Intonation is the accuracy of your guitars pitch all the way down the neck. It is relative to each individual fret. If your intonation is correct then when you play the lowest string on your guitar (an E) then each fret up should be perfectly in tune: E (open), F (1st fret), F sharp (2nd fret) G (3rd fret) and so on. If your intonation is right then all the other notes on your guitar will be perfectly in tune with your open string. Intonation doesn’t always go askew on all frets; it’s usually only a few here and there and gets worst if not attended to.
If you want your guitar to sound good then you need to keep your guitar properly intonated so it is in relative tune to itself. Generally you should check your intonation every week or so, just to make sure that your guitar is sounding as good as it can. To check your intonation you need a tuner and you should do one string at a time. The procedure for checking your intonation is as follows.
1. Turn on your tuner and tune the string to the right pitch.
2. Strike the 12th fret harmonic; make sure it is tune with the open string. (they should be the same note).
3. Now strike the note at the 12th fret (not the harmonic) all three of these notes should be the same note. If they are, then your intonation if probably fine if not then you could have a serious problem.
If you have a problem with your intonation then you should take your guitar to the nearest guitar store and get a professional to fix it for you.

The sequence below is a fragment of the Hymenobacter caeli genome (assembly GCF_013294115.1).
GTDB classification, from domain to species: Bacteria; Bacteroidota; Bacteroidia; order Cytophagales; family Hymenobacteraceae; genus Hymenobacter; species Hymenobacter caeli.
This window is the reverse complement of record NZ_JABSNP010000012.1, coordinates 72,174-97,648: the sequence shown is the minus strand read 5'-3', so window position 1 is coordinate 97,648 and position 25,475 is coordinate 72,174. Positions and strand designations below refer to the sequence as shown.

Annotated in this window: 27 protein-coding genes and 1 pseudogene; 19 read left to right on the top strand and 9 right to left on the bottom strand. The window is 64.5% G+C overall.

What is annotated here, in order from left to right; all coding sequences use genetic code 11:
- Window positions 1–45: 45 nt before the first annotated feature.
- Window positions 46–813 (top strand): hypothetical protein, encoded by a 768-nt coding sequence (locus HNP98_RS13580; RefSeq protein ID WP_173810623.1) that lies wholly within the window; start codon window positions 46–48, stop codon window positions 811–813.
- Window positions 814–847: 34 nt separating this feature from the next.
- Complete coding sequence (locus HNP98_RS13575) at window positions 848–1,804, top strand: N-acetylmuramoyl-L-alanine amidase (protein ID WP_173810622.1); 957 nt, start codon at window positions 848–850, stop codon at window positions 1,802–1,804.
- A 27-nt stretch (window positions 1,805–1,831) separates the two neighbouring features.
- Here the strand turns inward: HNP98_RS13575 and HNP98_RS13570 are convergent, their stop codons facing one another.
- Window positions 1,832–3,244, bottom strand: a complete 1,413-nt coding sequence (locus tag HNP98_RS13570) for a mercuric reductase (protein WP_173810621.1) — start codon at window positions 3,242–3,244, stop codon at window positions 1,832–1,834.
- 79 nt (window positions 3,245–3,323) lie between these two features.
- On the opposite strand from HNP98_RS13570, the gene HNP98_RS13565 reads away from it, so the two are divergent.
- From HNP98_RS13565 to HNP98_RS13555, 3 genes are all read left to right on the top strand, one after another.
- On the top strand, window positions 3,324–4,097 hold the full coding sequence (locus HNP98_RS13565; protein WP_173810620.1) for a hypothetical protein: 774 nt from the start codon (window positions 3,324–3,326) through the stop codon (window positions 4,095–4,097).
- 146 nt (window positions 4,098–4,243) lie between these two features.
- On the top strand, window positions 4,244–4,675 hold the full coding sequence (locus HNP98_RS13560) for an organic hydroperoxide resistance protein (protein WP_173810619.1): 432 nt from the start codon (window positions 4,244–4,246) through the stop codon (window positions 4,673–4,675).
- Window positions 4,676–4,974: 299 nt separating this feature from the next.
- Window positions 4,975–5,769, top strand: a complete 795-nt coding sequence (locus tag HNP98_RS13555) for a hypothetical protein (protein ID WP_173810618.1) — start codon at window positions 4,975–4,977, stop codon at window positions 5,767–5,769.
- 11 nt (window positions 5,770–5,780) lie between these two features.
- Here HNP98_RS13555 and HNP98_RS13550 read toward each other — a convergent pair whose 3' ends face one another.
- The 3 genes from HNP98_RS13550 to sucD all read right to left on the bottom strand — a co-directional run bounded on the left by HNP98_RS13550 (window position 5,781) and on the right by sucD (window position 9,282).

Good luck with your practice!
Posted by Ben Edwards
Checking and setting your intonation is not hard. This article only tells how to check your intonation. Setting the intonation is usually fairly simple process. Most electric guitars have adjustable saddles. Adjusting the saddles up or down sets your ACTION… to adjust intonation the saddles are adjusted toward or away from the neck. If the fretted 12th fret notes are sharp, the string is too short and the saddle needs to be pushed back toward the base of the bridge. If the note is flat, the string is too long and the saddle needs to be pushed up toward the nut. Repeat this procedure for each string.
When adjusting your saddles you should first loosen the string, make the adjustment, re-tune and then re-check your intonation. This really is not difficult (perhaps time-consuming) and definitely not a reason to take your guitar in to a “professional”….
Way too basic Dude! Setting the intonation isn’t all that hard…it just can be a little time consuming. Any guitarist (newbie or expert) should know how to intonate and should not have to spend hard earned dollars to have the “kid behind the counter” do it for them. I would have thought since you put so much info on “how” to check for the proper tune, you would have shown how to attain it.
Good Point, If you are doing an article then finish it. This one seems a little half hearted.
Be nice if you explained difference twixt 12th fret harmonic and 12th fret.